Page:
SL Letter of the Day: Monogamously Non-Monogamous
by Dan Savage
on Wed, May 2, 2012 at 3:05 PM
I need to ask for advice. I am straight and my boyfriend is bisexual. We have been together for three years. He told me he's bi about six months ago when we started discussing a longer term future together. He said he has felt bisexual as long as he can remember, and that he had always hoped it was something that would just go away. He has never had any kind of romantic or sexual experience with another man. When he first told me he was bisexual, he assured me that it did not make him any less attracted to me and that being together was enough for him, but recently, he found himself feeling that he has missed out by never having had an experience with a man. He was very afraid to tell me this because he thought I would be angry with him and want to break up.
Of course I don't. We both want to stay together because we both truly feel that we love each other, and we both want each other to be happy with our relationship. I want to help him accept himself, as he is very confused right now since his desire for men conflicts with his love for me and his desire to stay together in a monogamous relationship, and he says he feels very uncomfortable in his own skin. He has often had the feeling that something is wrong with him because he feels bisexual. I do not think there is anything wrong with him being attracted to men, just as I am sometimes attracted to other men—attraction is not always something you can control. However, he thinks that if I could find a way to feel comfortable with him occasionally sleeping with men, he would be able to satisfy these sexual desires. But I know I would not feel comfortable with that. He says he understands why I would feel hurt and betrayed by this, but says he has trouble relating because he would not feel that way were our positions reversed.
I think he is a beautiful person and I want him to be happy, no matter what that means, but I also want him to be happy with me in a monogamous relationship. How can I learn to accept his desire to be with men as a part of our relationship, and eventually be comfortable with him sleeping with a man if he feels he needs to? We are both really scared because we don't want to break up. But I am afraid that if we stay together monogamously, Dan, my not being able to satisfy his sexual desire for men will eventually become a wedge between us that will make him want to leave. I don't want him to feel restrained in our relationship, but I don't want to be hurt either.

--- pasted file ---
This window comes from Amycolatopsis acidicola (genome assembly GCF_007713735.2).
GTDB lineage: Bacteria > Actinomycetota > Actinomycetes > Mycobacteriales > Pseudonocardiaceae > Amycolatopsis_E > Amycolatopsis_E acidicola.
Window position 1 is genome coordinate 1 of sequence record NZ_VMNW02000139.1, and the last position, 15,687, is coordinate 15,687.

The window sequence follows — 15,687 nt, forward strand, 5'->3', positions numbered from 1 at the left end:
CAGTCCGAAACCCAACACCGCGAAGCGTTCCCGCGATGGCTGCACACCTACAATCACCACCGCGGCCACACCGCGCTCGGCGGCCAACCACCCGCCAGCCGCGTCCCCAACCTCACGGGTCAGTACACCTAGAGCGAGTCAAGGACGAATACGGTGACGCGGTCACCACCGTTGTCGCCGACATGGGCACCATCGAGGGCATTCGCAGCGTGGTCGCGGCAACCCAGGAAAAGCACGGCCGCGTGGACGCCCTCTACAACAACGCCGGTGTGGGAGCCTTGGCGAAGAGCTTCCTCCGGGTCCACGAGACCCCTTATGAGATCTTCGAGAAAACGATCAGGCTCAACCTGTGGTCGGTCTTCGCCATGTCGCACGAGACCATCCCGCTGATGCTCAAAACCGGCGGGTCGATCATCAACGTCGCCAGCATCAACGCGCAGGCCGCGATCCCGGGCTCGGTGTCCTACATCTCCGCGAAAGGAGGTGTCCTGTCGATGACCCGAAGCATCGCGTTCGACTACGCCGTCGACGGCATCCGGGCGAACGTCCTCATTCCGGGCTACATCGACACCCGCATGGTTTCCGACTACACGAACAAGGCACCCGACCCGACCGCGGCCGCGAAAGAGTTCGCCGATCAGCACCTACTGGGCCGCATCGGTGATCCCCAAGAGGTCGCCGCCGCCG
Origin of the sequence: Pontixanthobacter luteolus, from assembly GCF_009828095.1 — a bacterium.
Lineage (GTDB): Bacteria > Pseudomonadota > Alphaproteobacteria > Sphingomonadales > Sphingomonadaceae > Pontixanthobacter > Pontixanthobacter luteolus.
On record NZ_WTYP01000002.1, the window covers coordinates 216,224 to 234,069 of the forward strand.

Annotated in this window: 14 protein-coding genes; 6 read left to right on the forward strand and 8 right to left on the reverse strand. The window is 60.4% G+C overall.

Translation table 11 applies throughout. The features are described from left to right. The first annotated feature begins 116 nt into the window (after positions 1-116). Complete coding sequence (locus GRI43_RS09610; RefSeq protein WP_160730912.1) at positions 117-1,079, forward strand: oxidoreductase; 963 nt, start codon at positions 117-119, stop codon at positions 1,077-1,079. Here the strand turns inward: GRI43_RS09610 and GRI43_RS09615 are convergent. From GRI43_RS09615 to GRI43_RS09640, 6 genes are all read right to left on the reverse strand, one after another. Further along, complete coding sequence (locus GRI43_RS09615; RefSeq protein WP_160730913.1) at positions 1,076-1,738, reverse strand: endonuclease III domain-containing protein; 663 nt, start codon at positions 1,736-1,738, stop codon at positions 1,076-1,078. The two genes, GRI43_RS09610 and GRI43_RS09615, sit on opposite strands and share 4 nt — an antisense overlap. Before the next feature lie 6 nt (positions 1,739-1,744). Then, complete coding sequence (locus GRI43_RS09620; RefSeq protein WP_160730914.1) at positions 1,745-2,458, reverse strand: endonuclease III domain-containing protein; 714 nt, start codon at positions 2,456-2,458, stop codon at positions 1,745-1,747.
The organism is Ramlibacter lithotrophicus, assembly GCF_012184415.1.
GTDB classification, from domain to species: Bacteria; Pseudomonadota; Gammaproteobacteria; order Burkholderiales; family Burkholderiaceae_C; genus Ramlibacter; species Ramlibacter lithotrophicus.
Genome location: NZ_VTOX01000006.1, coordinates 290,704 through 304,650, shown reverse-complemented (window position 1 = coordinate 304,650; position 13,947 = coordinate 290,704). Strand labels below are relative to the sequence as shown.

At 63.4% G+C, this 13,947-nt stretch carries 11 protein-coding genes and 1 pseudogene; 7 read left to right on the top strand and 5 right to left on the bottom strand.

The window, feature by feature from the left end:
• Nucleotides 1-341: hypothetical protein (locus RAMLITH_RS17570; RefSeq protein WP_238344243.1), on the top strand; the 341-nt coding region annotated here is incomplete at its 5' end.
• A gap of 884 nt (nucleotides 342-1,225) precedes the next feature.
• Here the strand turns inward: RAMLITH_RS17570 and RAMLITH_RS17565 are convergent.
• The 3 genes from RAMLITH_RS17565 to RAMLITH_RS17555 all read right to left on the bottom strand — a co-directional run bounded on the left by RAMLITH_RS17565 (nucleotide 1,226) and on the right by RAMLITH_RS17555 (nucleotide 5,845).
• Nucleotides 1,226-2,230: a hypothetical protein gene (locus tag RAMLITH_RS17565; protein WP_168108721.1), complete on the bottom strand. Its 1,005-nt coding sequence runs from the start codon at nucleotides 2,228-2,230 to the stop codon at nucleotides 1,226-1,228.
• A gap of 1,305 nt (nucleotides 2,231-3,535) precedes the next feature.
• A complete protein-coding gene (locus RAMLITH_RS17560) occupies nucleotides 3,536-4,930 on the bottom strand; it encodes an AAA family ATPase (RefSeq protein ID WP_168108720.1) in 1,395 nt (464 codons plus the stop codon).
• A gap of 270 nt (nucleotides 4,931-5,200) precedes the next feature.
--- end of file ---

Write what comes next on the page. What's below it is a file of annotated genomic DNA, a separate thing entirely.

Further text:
Please let me know what you might tell a friend in this situation.
A Friend Really Asks Interested Dan
My response after the jump...
I'm probably not supposed to say this, but...
Over the years, AFRAID, I've occasionally gotten emails from men and women who thought they were bi—until they had their first same-sex experience. The reality of same-sex fuckinandsuckin didn't match their fantasies of same-sex-fuckinandsuckin. This isn't always always the case, of course; I'd say this happens only rarely. People generally know what they want even if they haven't had it yet. I knew I was gay long before I had anyone else's dick in my mouth. But there's a small chance your boyfriend isn't bi, AFAID, which means his confession isn't the relationship-extinction-level event you fear it is. But you'll have to let him go and sleep with a dude—you'll have to give him a get-out-of-monogamous-commitment-free card—to find that out if you boyfriend is one of those rare bi-only-in-their-erotic-imagination types.
But let's say he is bisexual—and he probably is (again: people generally know what they want even if they haven't had it yet)—does the idea that he's bi turn you on at all? Even a little bit? The thought of seeing him with another dude do anything for you? Because if it did, AFRAID, having the odd threeway with another bi guy would allow you two to explore your boyfriend's bisexual side together.
I remember reading a study of same-sex male couples in long-term monogamous relationships a few years back. It turned out that many of these monogamous gay couples were having threeways. None of these couples viewed threeways as violations of their monogamous commitments because they were only having sex with other people together. Maybe the same sort of arrangement could that work for you?—Dan
Thanks for your reply, this advice really means a lot. I wish it turned me on for the sake of loving him, but as much as I think about it, it doesn't—not yet at least. But your advice made me realize I'd been thinking of his bisexuality in exclusive terms—the thought of threeways had never occurred to me. It makes sense that a couple could do a threeway because they could stay together while exploring that way. It may be something we can do further down the road. Thanks.—AFRAID